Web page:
Felex Share Senior Reporter
The United States (US) yesterday confirmed that the quasi-political civil society organisations it had been funding to push the regime change agenda in Zimbabwe squandered funds meant for the “project”. The US said it had since suspended funding them and reported the matter to USAID office of the inspector general (OIG).
The OIG is an arm responsible for investigating the abuse of USAID programmes.
Organisations which embezzled the funds include Zimbabwe Human Rights Association (ZimRights), Election Resource Centre (ERC) and Counselling Services Unit (CSU).
All the three civil society organisations, which are appendages of opposition political parties, deal with political and governance issues.
Responding to e-mailed questions from The Herald yesterday, US Embassy acting public relations officer Mr John Taylor said the diversion of funds was unacceptable.
“We can confirm allegations of misuse of US funding by local Zimbabwean partners, and we referred the allegations to the USAID Office of the Inspector General (OIG),” he said.
“The OIG is an independent oversight office responsible for investigating such claims of possible fraud and other abuse or misconduct in USAID programmes. As a result of the initial investigation, USAID has terminated programmes with three partners and mandated corrective action on programmes implemented by two additional partners.
“The investigation remains open, and we cannot comment further on matters referred to the OIG.”
Project coordinators and managers diverted the funds to personal use, with some reportedly marrying more wives, buying luxurious cars and houses.
Some coordinators are said to have completed building houses a few months ago.
Mr Taylor added: “The United States remains committed to assisting the people of Zimbabwe, and invests millions of dollars each year to support a wide range of programmes to benefit them.
“Attempts to divert US funds from their intended use is unacceptable under any circumstances. USAID will continue to hold its partners to strict financial-accounting standards, and require regular audits to ensure the appropriate use of U.S. Government resources.”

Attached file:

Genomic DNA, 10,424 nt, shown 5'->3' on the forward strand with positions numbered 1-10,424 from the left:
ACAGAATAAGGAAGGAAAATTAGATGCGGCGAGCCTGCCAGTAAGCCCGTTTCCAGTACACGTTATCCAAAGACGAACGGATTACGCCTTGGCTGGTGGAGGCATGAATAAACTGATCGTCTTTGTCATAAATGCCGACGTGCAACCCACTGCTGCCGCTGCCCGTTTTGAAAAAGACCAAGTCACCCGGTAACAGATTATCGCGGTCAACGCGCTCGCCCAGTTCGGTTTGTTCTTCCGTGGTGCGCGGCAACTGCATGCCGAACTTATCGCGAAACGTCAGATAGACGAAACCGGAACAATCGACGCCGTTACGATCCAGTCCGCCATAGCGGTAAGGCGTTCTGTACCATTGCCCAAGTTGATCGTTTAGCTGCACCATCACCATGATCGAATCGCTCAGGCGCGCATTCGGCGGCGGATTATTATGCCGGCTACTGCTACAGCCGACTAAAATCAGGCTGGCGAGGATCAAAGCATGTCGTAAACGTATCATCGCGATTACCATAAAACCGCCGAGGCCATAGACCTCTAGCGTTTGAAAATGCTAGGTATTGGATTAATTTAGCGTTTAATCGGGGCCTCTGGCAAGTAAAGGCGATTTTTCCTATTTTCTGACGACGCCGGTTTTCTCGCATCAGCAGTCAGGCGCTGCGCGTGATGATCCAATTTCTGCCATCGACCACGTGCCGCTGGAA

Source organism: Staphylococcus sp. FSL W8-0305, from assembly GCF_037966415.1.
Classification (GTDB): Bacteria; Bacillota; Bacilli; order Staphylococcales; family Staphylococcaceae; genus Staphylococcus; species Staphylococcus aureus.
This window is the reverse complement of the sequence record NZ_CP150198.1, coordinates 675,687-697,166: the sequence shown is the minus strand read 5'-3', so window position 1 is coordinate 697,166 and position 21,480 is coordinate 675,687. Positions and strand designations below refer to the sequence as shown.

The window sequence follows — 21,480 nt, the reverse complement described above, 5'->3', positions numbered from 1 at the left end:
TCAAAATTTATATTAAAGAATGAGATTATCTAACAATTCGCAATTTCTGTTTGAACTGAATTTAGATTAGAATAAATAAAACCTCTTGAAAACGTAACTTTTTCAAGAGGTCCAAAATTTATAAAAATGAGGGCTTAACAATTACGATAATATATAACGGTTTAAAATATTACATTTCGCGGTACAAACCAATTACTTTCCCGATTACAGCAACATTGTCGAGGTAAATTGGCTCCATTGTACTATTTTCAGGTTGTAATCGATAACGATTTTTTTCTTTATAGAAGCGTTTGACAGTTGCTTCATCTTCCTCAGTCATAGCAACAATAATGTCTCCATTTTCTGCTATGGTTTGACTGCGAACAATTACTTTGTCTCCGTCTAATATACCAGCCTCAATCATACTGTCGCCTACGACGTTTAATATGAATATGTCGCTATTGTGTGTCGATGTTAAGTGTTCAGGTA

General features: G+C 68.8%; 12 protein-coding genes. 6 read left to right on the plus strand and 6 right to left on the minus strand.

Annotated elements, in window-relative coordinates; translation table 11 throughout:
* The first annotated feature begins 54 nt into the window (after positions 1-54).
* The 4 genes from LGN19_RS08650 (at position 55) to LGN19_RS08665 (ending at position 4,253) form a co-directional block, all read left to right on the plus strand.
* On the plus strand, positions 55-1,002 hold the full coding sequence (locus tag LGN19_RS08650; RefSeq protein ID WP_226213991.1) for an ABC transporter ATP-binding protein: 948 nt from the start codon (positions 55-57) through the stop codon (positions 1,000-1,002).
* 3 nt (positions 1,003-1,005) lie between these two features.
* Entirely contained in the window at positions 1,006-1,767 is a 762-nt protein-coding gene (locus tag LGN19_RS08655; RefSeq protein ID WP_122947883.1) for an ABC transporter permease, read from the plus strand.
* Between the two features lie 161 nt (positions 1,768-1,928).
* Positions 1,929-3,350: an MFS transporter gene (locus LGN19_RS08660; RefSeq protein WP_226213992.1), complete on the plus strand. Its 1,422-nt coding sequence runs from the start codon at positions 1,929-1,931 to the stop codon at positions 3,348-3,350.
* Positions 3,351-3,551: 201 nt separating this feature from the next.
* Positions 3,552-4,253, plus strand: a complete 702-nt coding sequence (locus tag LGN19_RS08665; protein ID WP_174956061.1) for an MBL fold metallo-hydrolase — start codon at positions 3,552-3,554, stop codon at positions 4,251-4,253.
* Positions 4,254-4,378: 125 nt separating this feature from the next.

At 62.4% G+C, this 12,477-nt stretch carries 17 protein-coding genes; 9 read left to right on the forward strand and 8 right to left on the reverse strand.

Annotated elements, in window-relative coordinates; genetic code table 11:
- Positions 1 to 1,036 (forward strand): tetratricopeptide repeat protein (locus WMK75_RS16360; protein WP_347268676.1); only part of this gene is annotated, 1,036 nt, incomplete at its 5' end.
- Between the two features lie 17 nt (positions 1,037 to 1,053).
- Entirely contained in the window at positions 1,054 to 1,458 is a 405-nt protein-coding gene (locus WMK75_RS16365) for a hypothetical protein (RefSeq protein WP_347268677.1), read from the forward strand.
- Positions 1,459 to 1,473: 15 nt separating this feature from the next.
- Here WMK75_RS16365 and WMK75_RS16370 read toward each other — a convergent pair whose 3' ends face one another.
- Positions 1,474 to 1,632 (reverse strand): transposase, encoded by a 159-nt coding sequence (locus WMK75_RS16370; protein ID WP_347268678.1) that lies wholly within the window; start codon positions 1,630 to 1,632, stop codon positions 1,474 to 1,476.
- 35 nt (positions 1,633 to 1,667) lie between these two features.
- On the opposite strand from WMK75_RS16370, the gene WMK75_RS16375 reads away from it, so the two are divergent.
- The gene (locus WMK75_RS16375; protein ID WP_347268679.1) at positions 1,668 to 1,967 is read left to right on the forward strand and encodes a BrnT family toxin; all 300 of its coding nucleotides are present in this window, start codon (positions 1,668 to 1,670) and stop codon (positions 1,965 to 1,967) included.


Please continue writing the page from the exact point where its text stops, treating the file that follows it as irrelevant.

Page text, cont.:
The NGOs implicated in the scandal, whose salaries mainly came from the USAID, have denied abusing the funds.
They have been ditched at a time Zimbabwe is left with four weeks to hold its harmonised elections.
Most of the nefarious activities which were being carried out by the organisations ahead of the polls have been thrown into jeopardy.
Western governments used to escalate their machinations in a bid to influence results of elections in Zimbabwe by funding dubious projects.
ERC director Mr Tawanda Chimhini said they had responded to the USAID.
“Institutionally, we have written back acknowledging receipt of the letter,” he said. “We will wait for further communication from the USAID. Our relations with them remain cordial,” he said.
ZimRights director Mr Okay Machisa said it was not ideal to comment further as investigations were on going.
The USAID poured more than $850 million in the NGO sector ahead of the last elections in 2013, before it dumped the civil society organisations after opposition parties lost resoundingly to Zanu-PF in 2013.
It was also discovered that the so-called civil society organisations, most of them operating as affiliates of the Crisis in Zimbabwe Coalition, were supposed to conduct civic education using the money, but the donors discovered that no such programmes were undertaken.
Instead, the organisations were being accused of writing fake reports on the use of the money working in cahoots with some Zimbabweans at USAID, an arm of the US government tasked with disbursing the money.
Sources said investigations were instituted after some board members and the management committee of Crisis in Zimbabwe Coalition raised concern on how the funds released under the US democracy and governance were being abused by some directors and their friends.